Limits...
Reactive oxygen species generated by thiopurine/UVA cause irreparable transcription-blocking DNA lesions.

Brem R, Li F, Karran P - Nucleic Acids Res. (2009)

Bottom Line: In vitro, 6-TG photoproducts, including the previously characterized guanine-6-sulfonate, in the transcribed DNA strand, are potent blocks to RNAPII transcription whereas 6-TG is only slightly inhibitory.In vivo, guanine-6-sulfonate is removed poorly from DNA and persists to a similar extent in the DNA of nucleotide excision repair-proficient and defective cells.Furthermore, transcription coupled repair-deficient Cockayne syndrome cells are not hypersensitive to UVA/6-TG, indicating that potentially lethal photoproducts are not selectively excised from transcribed DNA.

View Article: PubMed Central - PubMed

Affiliation: Cancer Research UK London Research Institute, Clare Hall Laboratories, South Mimms, Herts, UK.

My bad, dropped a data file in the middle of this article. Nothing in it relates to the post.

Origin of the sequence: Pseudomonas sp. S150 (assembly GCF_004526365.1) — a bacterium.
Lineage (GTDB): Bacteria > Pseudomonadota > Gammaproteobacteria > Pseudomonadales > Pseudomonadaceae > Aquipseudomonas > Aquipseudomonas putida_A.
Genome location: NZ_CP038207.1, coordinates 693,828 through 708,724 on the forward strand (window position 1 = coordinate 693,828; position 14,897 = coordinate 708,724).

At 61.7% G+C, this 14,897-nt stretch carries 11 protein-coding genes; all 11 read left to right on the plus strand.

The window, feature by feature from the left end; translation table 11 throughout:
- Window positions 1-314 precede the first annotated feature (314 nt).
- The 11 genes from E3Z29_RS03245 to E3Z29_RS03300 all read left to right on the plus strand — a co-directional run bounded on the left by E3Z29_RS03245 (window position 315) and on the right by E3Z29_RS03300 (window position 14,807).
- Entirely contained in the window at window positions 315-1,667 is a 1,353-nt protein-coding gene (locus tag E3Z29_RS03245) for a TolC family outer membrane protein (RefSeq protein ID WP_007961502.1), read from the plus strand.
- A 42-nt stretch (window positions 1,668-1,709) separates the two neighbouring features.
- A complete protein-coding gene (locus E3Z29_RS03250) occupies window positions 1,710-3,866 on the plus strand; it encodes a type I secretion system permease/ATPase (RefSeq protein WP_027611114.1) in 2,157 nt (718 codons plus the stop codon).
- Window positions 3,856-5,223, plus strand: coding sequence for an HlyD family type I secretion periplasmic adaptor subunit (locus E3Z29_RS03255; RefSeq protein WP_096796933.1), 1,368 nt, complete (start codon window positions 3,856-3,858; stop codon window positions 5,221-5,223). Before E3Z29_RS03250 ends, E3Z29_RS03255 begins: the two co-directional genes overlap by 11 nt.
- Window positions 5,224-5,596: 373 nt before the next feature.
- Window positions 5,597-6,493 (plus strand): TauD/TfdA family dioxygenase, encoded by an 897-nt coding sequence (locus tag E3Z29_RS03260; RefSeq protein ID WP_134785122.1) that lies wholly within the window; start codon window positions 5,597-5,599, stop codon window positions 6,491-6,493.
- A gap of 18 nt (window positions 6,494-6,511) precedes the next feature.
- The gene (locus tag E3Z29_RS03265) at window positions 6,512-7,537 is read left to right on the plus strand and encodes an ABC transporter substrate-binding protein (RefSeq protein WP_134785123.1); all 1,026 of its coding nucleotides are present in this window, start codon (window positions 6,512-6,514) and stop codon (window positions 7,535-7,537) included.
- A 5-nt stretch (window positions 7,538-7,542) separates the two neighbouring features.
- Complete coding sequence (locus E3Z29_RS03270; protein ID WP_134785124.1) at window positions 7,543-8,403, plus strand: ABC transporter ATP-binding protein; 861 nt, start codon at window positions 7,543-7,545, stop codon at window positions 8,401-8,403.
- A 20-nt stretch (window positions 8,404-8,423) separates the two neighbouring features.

ABSTRACT
Long-term treatment with the anticancer and immunosuppressant thiopurines, azathioprine or 6-mercaptopurine, is associated with acute skin sensitivity to ultraviolet A (UVA) radiation and a high risk of skin cancer. 6-thioguanine (6-TG) that accumulates in the DNA of thiopurine-treated patients interacts with UVA to generate reactive oxygen species. These cause lethal and mutagenic DNA damage. Here we show that the UVA/DNA 6-TG interaction rapidly, and essentially irreversibly, inhibits transcription in cultured human cells and provokes polyubiquitylation of the major subunit of RNA polymerase II (RNAPII). In vitro, 6-TG photoproducts, including the previously characterized guanine-6-sulfonate, in the transcribed DNA strand, are potent blocks to RNAPII transcription whereas 6-TG is only slightly inhibitory. In vivo, guanine-6-sulfonate is removed poorly from DNA and persists to a similar extent in the DNA of nucleotide excision repair-proficient and defective cells. Furthermore, transcription coupled repair-deficient Cockayne syndrome cells are not hypersensitive to UVA/6-TG, indicating that potentially lethal photoproducts are not selectively excised from transcribed DNA. Since persistent transcription-blocking DNA lesions are associated with acute skin responses to sunlight and the development of skin cancer, our findings have implications for skin cancer in patients undergoing thiopurine therapy.